WASHINGTON - The Justice Department joined a lawsuit Friday against disgraced cyclist Lance Armstrong that alleges the former seven-time Tour de France champion concealed his use of performance-enhancing drugs and defrauded his longtime sponsor, the U.S. Postal Service.
The lawsuit alleges that riders on the postal service-sponsored team, including Armstrong, knowingly violated their postal service agreements by regularly using banned substances and methods to enhance their performance.
"Lance Armstrong and his cycling team took more than $30 million from the U.S. Postal Service based on their contractual promise to play fair and abide by the rules - including the rules against doping," said U.S. Attorney Ronald Machen, whose office is handling the case. "The Postal Service has now seen its sponsorship unfairly associated with what has been described as 'the most sophisticated, professionalized and successful doping program that sport has ever seen.'"
In this July 25, 2004 file photo, U.S. Postal Service cycling team leader and 2004 Tour de France winner Lance Armstrong, wearing the overall leader's yellow jersey, and teammate George Hincapie, right, ride the victory lap on Champs Elysees boulevard in Paris, France. Lawyers for Armstrong say the Justice Department has joined a lawsuit against the cyclist.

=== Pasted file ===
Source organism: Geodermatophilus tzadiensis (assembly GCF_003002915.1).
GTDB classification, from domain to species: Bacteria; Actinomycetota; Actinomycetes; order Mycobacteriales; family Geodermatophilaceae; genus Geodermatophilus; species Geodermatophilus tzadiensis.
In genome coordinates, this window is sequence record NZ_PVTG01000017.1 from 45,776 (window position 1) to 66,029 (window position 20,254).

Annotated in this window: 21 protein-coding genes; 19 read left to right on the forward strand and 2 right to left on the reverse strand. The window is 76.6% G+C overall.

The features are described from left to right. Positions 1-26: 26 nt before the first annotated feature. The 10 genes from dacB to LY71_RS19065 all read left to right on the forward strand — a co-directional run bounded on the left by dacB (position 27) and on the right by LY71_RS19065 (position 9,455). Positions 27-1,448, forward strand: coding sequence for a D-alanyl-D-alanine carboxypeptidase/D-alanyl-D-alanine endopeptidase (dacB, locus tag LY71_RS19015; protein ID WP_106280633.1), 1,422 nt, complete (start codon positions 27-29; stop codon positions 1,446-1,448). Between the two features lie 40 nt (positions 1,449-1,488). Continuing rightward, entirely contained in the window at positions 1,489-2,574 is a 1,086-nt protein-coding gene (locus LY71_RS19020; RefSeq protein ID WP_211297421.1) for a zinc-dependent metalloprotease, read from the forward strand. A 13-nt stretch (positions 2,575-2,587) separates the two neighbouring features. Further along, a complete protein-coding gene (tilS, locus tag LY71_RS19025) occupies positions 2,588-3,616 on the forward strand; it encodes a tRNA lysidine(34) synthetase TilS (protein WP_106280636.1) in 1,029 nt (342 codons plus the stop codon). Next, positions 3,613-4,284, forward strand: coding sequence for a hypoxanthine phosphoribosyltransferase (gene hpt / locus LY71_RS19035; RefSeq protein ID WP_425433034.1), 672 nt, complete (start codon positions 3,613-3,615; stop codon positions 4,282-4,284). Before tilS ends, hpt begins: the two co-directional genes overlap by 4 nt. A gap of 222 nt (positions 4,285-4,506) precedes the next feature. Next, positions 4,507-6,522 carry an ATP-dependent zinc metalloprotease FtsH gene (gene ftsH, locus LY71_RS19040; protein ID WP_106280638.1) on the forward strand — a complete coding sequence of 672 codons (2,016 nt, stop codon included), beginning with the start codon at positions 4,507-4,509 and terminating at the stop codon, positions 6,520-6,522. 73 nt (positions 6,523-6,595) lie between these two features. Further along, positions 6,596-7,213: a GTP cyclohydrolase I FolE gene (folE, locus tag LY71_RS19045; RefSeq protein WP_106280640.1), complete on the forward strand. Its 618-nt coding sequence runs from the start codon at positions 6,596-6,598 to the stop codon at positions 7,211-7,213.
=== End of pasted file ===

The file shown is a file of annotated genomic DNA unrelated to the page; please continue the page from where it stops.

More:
In recent weeks, settlement discussions had been under way between the Justice Department and Armstrong's lawyers. A person familiar with the negotiations said Friday the two sides are tens of millions of dollars apart on how much Armstrong should pay to settle the case. The person spoke on condition of anonymity because the source was not authorized to speak on the record about the private talks.
From 1996 through 2004, the postal service sponsored a professional cycling team run by Tailwind Sports Corp., and Armstrong was the lead rider. From 1999 to 2004, he won six consecutive Tour de France titles. The suit also said Johan Bruyneel, the team's manager, knew that team members were using performance-enhancing substances and facilitated the practice.
The Justice Department notified the federal court that it is joining the lawsuit against Armstrong, Bruyneel and Tailwind and will file its formal complaint within 60 days.